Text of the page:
Focuses on the relationship between thoughts, feelings, and behaviors, targeting current problems and symptoms. It aims to change behavioral patterns, thoughts, and emotions that lead to performance difficulties

  1. Cognitive Processing Therapy (CPT):

A specific type of cognitive-behavioral therapy that helps patients learn how to challenge unhelpful beliefs related to the trauma and change them

  1. Cognitive Therapy (CT):

Modifies the negative assessment of the event and its memories, aiming to disrupt distressing behavioral and/or thought patterns that interfere with daily life

  1. Prolonged Exposure Therapy:

Teaches individuals how to gradually confront memories, feelings, and situations associated with the trauma. By facing what has been avoided, the person is supposed to learn that the memories and cues related to the trauma are not dangerous and do not need to be avoided


Selective Serotonin Reuptake Inhibitors (SSRIs):

The only medications approved by the U.S. Food and Drug Administration (FDA) for the treatment of post-traumatic stress disorder are:

  1. Sertraline
  • Dose: 50 - 200 mg
  • Available under the brand name Lostrile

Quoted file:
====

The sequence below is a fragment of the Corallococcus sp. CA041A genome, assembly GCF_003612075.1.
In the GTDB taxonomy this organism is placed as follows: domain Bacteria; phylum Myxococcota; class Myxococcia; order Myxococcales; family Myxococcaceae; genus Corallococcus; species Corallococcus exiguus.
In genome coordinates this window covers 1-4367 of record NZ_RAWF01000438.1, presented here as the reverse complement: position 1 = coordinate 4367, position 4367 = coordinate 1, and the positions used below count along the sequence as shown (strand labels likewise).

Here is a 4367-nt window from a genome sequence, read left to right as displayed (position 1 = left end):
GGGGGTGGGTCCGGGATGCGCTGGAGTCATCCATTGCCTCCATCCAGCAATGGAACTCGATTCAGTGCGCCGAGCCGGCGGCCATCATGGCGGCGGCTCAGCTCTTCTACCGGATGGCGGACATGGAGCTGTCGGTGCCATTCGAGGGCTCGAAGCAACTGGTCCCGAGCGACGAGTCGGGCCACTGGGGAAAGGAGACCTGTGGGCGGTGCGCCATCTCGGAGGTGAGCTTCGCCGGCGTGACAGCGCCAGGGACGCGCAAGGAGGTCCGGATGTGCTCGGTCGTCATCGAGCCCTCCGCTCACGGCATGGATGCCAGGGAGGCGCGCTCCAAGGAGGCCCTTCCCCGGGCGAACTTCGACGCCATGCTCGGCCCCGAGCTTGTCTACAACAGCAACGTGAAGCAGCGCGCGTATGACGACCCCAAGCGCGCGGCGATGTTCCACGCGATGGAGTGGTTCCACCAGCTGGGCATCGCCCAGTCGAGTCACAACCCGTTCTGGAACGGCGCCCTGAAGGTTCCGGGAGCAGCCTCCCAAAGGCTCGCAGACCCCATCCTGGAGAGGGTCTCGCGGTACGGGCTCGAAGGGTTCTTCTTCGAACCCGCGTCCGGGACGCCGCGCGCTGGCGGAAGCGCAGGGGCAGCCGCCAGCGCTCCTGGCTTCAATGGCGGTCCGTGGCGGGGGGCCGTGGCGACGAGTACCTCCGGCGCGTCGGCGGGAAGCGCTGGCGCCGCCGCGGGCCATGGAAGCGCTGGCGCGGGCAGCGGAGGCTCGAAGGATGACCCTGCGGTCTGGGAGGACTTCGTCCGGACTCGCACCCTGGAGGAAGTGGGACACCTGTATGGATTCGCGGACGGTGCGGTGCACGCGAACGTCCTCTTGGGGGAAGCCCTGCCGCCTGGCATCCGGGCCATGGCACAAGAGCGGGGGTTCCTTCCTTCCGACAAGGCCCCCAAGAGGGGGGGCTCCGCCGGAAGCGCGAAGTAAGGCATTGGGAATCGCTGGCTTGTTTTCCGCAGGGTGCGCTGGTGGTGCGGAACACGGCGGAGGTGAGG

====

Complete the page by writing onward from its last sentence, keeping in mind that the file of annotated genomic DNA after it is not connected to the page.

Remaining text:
1. Paroxetine
  • Dose: 20 - 60 mg

While SSRIs are typically the first-line treatment in post-traumatic stress disorder, there may be specific cases for patients based on their medical history. Examples of these special cases include:

A patient suffering from comorbid post-traumatic stress disorder and bipolar disorder: may experience mood instability. This can be mitigated using mood stabilizers such as Lithium or Dovaken (Valproic acid) before prescribing SSRIs.

For a patient experiencing post-traumatic stress disorder concurrently with psychosis: it is advisable to administer Respond (Risperidone) and Domiquel (Quetiapine)

In the case of a patient with post-traumatic stress disorder and nightmares: Prazosin or Mogam (Nitrazepam) is preferred.

If the desired therapeutic effect is not achieved: a switch to another SSRI medication is considered.

In case of a partial response: SSRIs used are combined with second-generation antipsychotics:

Respond (Risperidone) and Domiquel (Quetiapine)

After switching from SSRIs to two drugs: Transition to second-generation antipsychotics (SGAs) as a monotherapy

  1. Respond (Risperidone):
  • Start with a dose of 0.5 mg once nightly
  • After one week, increase the dose by 0.5 mg or 1 mg weekly
  • Maximum dose: 4 mg/day
  1. Domiquel (Quetiapine):
  • Start with a dose of 25 mg once nightly
  • After one week, if the response is inadequate, increase the dose by 50 mg weekly
  • Maximum dose: 800 mg/day



  1. Association AP. What is Posttraumatic Stress Disorder 2023 [Available from:
  2. Health TNIoM. Post-Traumatic Stress Disorder 2023 [Available from:
  3. NHS. Causes - Post-traumatic stress disorder 2022 [Available from:
  4. Association AP. Clinical Practice Guideline for the Treatment of Posttraumatic Stress Disorder (PTSD) 2023 [Available from:
  5. Stein M. Posttraumatic stress disorder in adults: Treatment overview 2023 [Available from: